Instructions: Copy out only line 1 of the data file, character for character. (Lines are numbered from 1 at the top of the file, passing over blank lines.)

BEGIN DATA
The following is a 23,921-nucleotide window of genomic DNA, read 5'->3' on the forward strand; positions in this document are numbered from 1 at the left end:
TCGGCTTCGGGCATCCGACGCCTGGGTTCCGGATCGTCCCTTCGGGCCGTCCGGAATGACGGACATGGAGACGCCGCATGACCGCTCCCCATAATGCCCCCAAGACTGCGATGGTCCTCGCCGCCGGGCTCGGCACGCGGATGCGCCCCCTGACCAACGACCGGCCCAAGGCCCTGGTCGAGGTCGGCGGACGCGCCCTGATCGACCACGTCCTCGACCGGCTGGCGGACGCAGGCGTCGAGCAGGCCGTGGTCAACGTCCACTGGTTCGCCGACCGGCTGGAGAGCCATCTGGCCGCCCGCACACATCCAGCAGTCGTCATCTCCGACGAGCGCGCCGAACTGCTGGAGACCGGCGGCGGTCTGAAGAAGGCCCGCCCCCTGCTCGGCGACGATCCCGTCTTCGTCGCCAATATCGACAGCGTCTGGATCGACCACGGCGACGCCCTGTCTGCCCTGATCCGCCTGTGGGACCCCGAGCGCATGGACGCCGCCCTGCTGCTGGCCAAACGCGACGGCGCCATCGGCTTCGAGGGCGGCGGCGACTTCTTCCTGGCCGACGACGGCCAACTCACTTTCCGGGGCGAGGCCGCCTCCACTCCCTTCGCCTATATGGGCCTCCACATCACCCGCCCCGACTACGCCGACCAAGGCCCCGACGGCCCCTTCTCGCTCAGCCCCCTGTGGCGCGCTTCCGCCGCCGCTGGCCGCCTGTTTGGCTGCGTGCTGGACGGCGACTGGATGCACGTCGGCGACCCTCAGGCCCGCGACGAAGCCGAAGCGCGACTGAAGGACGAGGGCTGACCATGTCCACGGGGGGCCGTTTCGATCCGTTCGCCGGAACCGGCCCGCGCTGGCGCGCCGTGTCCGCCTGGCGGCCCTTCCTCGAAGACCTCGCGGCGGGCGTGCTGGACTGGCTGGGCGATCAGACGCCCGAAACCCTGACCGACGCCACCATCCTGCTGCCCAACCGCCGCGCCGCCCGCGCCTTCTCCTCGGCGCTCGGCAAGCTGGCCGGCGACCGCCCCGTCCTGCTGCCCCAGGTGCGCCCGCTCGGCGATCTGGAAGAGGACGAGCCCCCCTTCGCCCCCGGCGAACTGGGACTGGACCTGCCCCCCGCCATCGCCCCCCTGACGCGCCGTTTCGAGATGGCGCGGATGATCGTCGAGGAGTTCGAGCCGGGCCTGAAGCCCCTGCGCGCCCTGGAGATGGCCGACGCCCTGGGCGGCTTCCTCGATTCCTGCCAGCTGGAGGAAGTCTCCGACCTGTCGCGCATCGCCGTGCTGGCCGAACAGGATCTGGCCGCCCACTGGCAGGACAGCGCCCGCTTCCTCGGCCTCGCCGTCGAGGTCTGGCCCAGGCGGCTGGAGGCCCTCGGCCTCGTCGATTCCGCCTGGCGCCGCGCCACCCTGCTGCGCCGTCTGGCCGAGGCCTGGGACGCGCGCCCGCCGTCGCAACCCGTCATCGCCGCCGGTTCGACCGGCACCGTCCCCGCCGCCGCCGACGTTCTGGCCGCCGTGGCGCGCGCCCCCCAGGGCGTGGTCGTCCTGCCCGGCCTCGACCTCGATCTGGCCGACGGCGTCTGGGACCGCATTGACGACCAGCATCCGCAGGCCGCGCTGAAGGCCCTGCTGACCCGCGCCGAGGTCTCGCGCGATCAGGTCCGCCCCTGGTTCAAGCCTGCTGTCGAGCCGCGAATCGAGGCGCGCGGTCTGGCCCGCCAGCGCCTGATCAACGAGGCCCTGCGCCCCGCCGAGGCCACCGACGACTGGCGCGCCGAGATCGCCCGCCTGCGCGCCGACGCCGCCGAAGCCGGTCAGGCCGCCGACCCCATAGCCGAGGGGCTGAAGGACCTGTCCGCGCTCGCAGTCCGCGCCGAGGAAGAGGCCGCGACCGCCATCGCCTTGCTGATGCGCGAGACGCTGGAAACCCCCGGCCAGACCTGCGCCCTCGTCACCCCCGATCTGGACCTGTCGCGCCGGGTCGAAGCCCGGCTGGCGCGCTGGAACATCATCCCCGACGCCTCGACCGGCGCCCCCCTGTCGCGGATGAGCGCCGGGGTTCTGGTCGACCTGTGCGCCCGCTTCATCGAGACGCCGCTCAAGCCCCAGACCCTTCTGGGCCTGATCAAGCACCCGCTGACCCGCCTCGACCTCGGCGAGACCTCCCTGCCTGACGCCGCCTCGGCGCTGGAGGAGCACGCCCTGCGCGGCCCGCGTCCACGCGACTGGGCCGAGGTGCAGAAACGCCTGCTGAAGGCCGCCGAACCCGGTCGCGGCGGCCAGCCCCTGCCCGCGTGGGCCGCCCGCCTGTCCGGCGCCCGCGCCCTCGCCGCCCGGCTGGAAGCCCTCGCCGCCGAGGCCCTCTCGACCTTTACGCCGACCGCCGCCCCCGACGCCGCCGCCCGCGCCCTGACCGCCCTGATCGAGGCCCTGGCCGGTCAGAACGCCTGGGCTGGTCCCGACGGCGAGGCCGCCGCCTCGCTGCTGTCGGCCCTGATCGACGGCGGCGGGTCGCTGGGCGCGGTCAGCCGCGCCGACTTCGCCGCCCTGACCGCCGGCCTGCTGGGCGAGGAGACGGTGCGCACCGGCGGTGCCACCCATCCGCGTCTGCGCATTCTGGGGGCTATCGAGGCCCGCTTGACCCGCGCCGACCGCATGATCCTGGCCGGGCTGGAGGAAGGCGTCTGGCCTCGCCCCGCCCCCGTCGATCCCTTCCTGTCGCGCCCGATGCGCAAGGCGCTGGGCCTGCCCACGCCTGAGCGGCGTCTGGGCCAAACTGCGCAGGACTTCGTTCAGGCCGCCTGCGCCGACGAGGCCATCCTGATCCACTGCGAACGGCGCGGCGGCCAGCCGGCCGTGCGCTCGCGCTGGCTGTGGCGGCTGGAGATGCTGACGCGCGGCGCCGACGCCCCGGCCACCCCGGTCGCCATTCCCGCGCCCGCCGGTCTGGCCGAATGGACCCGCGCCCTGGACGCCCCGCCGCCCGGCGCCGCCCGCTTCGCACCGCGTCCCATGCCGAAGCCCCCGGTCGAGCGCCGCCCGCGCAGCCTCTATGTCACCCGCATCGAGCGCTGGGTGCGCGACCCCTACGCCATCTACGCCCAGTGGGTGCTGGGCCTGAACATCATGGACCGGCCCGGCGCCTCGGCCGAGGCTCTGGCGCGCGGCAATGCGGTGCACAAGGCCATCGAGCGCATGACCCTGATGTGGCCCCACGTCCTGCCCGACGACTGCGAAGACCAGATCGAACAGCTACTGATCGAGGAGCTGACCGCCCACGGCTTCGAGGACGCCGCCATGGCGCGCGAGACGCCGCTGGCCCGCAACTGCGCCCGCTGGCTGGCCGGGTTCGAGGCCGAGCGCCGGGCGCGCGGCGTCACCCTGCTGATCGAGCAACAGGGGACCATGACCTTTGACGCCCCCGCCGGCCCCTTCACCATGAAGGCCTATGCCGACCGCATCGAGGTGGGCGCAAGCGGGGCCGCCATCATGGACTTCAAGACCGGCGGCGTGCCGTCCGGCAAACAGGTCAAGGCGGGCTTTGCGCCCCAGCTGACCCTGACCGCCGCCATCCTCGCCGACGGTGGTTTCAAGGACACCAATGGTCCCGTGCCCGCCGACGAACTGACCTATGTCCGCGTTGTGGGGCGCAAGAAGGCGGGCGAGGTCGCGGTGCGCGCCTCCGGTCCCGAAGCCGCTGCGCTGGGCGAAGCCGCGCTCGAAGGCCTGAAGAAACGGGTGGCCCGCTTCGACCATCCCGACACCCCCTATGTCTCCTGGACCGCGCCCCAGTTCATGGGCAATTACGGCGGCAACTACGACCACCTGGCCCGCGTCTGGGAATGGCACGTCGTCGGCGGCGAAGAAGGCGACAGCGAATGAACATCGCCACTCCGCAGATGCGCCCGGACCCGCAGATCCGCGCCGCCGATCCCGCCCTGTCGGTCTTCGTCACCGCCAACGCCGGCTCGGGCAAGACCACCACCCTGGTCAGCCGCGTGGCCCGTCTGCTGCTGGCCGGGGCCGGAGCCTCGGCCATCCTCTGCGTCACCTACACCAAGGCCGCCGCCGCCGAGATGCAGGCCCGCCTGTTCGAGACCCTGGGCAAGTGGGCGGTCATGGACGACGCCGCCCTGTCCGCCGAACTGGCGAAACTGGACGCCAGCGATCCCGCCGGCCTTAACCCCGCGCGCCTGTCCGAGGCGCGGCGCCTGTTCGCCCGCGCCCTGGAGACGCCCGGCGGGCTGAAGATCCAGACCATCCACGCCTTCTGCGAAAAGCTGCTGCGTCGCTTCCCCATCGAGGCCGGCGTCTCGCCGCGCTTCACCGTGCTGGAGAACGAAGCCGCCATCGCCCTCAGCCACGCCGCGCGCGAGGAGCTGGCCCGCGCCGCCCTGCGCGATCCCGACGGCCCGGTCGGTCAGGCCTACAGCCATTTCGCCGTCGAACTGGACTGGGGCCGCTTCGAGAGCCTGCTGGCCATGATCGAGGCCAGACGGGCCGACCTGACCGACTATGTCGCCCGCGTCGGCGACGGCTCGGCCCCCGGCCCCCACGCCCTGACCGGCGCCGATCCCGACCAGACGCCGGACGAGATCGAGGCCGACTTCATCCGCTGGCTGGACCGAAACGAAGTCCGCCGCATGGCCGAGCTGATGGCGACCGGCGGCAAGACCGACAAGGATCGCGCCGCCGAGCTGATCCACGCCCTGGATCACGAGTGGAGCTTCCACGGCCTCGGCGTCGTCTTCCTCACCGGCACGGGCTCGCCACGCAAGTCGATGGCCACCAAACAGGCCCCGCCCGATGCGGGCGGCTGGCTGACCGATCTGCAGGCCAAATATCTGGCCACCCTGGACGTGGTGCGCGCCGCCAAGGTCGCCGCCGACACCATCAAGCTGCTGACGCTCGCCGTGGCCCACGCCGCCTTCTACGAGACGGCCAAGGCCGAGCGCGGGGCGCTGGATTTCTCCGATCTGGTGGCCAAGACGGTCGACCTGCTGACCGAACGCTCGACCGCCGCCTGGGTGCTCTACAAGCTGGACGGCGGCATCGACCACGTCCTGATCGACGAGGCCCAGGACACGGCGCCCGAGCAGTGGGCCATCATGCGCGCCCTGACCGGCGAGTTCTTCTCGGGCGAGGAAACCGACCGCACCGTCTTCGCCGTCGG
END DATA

The following is a 23,921-nucleotide window of genomic DNA, read 5'->3' on the forward strand; positions in this document are numbered from 1 at the left end: